Hughes follows Tramlines success with Leadmill date

Mike Hughes
Mike Hughes
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There’s a You Tube video of a slight musician bashing out a stomping blues track in the Cathedral.

He commands the vast nave of the church with his decisive strumming. The only other sound is the instinctive rhythmic chorus of clapping from the crowd.

This man – Mike Hughes – knows how to work a crowd.

And this week Hughes, one of the city’s rising singer songwriters, plays at the Leadmill on the back of a storming Tramlines set and ahead of a productive year.

Hughes has already recorded his album, which has a working title of Not All Who Wander Are Lost. “We did it at Crystal Ship studio in the space of about two weeks,” he says. And there will be more releases to follow, according to the singer songwriter.

Hughes’ songwriting method is organic. “You have to get it down when inspiration hits you because when you try and be creative it doesn’t work. You have to try and catch it when it comes.”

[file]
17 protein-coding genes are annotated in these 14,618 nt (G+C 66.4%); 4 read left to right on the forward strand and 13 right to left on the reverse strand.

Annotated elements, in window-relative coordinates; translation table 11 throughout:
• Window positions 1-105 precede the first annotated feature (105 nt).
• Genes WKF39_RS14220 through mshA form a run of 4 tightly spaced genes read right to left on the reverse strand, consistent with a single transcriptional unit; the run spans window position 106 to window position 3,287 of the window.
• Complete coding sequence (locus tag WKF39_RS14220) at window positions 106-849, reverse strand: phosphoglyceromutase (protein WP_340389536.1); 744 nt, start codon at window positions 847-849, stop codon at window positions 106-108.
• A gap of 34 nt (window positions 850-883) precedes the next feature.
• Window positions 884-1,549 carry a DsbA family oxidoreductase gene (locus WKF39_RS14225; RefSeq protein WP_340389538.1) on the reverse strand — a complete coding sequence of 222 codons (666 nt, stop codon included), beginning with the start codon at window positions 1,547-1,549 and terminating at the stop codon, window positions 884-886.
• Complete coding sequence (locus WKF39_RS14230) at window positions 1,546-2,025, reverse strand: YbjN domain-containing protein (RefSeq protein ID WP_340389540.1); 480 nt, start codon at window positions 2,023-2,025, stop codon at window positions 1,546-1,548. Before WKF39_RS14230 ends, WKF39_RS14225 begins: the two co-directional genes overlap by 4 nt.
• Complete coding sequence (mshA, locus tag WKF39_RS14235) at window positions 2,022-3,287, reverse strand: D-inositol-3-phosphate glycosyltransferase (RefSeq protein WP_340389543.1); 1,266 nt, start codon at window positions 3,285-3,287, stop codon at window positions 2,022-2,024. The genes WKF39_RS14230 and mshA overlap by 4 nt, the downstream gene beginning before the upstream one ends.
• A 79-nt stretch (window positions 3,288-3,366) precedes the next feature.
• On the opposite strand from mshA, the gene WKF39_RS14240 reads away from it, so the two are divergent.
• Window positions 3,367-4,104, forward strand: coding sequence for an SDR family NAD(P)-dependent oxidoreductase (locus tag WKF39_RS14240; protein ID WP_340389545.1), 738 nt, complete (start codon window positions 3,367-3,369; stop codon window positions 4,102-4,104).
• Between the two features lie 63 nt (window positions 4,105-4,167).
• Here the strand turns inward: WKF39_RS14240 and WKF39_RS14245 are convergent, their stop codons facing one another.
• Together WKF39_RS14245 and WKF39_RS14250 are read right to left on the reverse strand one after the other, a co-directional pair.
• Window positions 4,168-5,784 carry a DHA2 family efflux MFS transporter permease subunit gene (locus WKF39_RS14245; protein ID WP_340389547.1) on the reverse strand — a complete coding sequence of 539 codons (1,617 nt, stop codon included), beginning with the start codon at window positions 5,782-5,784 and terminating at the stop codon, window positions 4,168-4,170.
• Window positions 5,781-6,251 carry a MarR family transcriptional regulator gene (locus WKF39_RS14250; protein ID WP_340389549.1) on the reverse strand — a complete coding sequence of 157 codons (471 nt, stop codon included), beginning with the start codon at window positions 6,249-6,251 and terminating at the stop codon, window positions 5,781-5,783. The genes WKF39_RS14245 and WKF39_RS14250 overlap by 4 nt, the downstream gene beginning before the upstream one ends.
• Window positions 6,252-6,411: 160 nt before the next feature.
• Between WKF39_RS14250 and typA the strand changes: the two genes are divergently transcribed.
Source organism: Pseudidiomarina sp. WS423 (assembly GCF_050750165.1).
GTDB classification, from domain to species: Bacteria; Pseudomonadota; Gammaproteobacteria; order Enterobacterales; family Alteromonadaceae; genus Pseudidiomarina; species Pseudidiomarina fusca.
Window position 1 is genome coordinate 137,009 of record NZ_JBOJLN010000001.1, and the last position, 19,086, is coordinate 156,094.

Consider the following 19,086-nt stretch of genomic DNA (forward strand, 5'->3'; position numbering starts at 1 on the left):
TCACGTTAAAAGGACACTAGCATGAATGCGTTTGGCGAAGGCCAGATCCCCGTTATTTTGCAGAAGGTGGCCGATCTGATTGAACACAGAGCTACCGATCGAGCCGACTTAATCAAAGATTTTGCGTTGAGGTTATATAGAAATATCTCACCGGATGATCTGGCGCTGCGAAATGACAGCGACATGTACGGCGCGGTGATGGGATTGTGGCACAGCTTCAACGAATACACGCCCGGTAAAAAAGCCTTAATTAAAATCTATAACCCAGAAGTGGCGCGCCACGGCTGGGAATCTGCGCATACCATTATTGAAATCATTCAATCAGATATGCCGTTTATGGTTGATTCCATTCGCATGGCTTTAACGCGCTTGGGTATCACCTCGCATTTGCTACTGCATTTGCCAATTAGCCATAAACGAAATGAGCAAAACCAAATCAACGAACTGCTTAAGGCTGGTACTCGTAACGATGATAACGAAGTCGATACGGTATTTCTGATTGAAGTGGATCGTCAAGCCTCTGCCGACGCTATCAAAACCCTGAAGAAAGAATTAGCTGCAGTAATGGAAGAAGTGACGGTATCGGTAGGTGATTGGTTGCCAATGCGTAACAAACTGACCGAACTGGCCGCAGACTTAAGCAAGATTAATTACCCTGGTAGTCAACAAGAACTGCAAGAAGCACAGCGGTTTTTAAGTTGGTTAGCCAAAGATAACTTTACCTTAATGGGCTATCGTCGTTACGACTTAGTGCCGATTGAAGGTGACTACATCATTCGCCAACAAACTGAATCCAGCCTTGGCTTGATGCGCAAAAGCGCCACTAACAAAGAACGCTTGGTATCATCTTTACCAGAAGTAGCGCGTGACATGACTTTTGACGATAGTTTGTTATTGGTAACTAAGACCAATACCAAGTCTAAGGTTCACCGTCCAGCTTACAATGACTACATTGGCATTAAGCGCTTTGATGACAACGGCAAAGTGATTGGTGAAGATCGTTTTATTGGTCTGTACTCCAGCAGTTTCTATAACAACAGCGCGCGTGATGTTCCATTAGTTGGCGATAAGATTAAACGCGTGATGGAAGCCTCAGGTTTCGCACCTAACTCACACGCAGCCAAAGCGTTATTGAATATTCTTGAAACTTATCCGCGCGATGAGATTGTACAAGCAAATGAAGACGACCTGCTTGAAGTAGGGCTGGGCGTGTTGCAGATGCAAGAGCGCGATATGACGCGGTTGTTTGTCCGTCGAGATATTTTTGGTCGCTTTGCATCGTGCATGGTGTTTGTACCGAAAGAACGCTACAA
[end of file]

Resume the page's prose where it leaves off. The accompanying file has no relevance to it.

Some inspiration for his songs comes from the news.

“I watch 24-hour news a lot,” says Mike, “And it was the news that in inspired the track Mouths To Feed. It was when the London riots were happening and it made me think about the breakdown of society and the breakdown of religion, the economy and the legal system.”

“Religion isn’t as potent as it as and that’s not a bad thing but society is breaking down and you could see it in that news coverage.”

But while some – not all – of his numbers take a lead from topical events, he’s adamant that his songs aren’t preachy or didactic.

“I’m not trying to tell anybody anything. I’m just holding a mirror up. I can’t do anything about these events and I don’t really say if anyone’s right or wrong.”

More locally-inspired songs include the Battle of Orgreave, “I don’t have to tell you what that’s about,” he laughs.

Hughes plays tomorrow at the Leadmill, in support of Sheffield’s desert rock act Dead Sons.